Going the distance
The majority of communication in online courses is text-based, according to a study by Columbia…
Georgia (Apr 23, 2012) —
The majority of communication in online courses is text-based, according to a study by Columbia Business School, but text-based communication lacks cues such as facial expression and tone of voice. That same study, however, discovered the pitfalls of text-based interaction were easily overcome by a single phone call.
And, so begins a video on the Distance Learning Center’s website that gives faculty the opportunity to create an introductory video in lieu of individual phone calls or a mega conference call. The introductory videos are just one way the Distance Learning Center is trying to virtualize the campus for online students.
“Distance learning is not something we do, it is an inherent part of this institution now,” said Elke Leeds, interim executive director of the Distance Learning Center. “Our focus today is on how to provide better than, or equal, services to students who may never set foot on this campus.”
KSU began offering online classes in fall 2007 to respond to the needs of students who work full time and those who live far from campus. The program also helped to address the university’s growing capacity challenges. Early adopters of distance learning techniques were passionate about the new technologies, but it was more of an ad-hoc effort, and not an institutional priority.
Since the creation of the Distance Learning Center in 2010, there has been a 28 percent increase in online course enrollment, with 729 students taking only online courses, including 24 out-of-state students like Kris Moore from San Antonio, Texas.
“I love the program,” said Moore, a student in the online Master of Science in international policy management program. “When I found Kennesaw, everything about it was manageable.”
Moore said even an August campus-based orientation for online students was no problem.
“At the orientation, we got to meet everyone in the cohort, including the professors,” she said. “One professor even put together a photo album for us so we could put a face to a name on the screen if we forgot.”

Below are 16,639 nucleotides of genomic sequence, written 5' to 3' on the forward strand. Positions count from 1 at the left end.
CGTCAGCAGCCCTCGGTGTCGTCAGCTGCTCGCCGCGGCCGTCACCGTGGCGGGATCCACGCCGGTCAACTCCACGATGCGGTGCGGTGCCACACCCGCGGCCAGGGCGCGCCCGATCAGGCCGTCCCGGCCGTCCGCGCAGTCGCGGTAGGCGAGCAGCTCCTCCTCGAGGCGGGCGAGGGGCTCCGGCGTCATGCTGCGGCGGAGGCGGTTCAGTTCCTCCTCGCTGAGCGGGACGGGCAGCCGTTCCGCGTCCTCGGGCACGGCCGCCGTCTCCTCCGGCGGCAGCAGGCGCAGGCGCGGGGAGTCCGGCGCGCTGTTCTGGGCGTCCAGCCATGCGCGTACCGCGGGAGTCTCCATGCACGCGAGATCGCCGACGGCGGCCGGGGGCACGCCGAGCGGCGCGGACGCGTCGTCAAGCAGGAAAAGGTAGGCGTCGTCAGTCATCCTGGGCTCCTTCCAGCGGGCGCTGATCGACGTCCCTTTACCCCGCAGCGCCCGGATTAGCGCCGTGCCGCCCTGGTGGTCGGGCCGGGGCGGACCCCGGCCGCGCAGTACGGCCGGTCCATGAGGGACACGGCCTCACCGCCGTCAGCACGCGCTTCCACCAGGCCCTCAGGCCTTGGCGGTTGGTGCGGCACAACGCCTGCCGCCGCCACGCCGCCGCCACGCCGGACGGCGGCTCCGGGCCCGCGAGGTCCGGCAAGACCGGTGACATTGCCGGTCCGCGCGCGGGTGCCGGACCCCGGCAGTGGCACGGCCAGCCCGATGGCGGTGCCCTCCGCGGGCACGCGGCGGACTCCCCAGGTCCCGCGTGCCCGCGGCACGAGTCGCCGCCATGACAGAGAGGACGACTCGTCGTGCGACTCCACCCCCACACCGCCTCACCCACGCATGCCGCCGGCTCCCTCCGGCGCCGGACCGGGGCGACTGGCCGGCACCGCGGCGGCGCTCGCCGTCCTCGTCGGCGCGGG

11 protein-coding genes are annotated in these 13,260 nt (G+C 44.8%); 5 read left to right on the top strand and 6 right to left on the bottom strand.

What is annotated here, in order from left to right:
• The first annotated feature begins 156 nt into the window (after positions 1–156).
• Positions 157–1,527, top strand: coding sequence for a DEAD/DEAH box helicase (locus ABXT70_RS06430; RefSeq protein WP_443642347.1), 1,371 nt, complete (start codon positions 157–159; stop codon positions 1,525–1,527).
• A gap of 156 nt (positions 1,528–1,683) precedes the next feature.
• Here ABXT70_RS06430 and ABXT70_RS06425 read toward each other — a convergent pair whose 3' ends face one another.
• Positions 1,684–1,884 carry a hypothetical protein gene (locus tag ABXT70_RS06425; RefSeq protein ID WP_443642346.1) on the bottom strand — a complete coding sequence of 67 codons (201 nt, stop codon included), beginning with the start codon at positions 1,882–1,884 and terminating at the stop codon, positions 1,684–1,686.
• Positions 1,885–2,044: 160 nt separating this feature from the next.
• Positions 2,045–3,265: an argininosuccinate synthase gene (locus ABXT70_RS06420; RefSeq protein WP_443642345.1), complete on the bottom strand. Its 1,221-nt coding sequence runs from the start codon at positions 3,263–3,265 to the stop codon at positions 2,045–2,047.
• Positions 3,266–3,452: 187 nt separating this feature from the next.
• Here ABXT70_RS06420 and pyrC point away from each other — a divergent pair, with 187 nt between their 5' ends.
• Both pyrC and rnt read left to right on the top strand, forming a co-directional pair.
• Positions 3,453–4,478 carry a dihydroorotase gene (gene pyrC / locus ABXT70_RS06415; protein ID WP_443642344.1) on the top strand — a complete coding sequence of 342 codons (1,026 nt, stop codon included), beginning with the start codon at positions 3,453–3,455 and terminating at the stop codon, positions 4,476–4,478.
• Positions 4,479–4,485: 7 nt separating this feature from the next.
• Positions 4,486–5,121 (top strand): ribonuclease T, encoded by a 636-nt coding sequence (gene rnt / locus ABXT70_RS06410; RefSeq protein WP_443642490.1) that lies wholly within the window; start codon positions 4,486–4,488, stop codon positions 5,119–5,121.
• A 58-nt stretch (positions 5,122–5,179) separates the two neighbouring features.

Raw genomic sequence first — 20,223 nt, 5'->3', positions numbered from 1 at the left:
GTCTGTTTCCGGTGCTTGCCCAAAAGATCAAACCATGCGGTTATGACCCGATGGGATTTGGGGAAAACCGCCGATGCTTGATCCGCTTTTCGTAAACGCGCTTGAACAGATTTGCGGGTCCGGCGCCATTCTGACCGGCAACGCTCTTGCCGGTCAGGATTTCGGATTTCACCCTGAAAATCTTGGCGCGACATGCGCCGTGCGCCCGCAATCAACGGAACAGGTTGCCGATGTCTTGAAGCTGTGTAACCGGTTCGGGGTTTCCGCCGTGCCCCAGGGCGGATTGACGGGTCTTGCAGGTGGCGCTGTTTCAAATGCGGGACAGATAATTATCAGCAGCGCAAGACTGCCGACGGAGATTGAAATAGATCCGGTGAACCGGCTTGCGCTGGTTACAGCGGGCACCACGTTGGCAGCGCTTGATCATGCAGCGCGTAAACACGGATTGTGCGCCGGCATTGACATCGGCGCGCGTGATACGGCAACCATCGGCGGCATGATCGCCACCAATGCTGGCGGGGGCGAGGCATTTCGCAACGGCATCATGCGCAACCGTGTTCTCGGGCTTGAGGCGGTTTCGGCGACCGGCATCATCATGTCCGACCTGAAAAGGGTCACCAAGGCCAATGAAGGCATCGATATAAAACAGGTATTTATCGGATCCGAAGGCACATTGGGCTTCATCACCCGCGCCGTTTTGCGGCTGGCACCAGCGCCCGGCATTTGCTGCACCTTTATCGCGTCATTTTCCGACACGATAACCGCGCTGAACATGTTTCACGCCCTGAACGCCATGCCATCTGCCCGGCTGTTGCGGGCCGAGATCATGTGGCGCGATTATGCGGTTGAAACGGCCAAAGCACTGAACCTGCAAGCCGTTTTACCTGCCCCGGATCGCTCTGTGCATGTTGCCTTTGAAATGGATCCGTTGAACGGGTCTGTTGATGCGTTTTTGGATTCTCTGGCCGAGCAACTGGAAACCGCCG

That kind of engagement is critical to helping online students feel connected to the university, Leeds said, and it does not need to happen through on-campus face-to-face interaction.
“Students that are integrated into the university are more likely to succeed academically and socially, Leeds said. “We want our online students to feel as much a part of Kennesaw State as our on-campus students do.”
With seven degree programs completely online now, 14,922 enrollments in online course sections, and 378 course sections approved or in the process of development, distance learning at KSU is expanding its footprint and ensuring broader access to higher education for students in Georgia – and beyond.
“As a public state institution, we’re focused on putting not-for-profit back in online education,” Leeds said. “The premium priced for-profit institutions are not a viable financial option for most students. This is especially important at a time when student loan debt is growing faster than consumer credit card debt.”
--By Jennifer Hafer
A leader in innovative teaching and learning, Kennesaw State University offers more than 150 undergraduate, graduate and doctoral degrees to its approximately 38,000 students. With 13 colleges on two metro Atlanta campuses, Kennesaw State is a member of the University System of Georgia and the third-largest university in the state. The university’s vibrant campus culture, diverse population, strong global ties and entrepreneurial spirit draw students from throughout the region and from 92 countries across the globe. Kennesaw State is a Carnegie-designated doctoral research institution (R2), placing it among an elite group of only 6 percent of U.S. colleges and universities with an R1 or R2 status, and one of the 50 largest public institutions in the country. For more information, visit kennesaw.edu.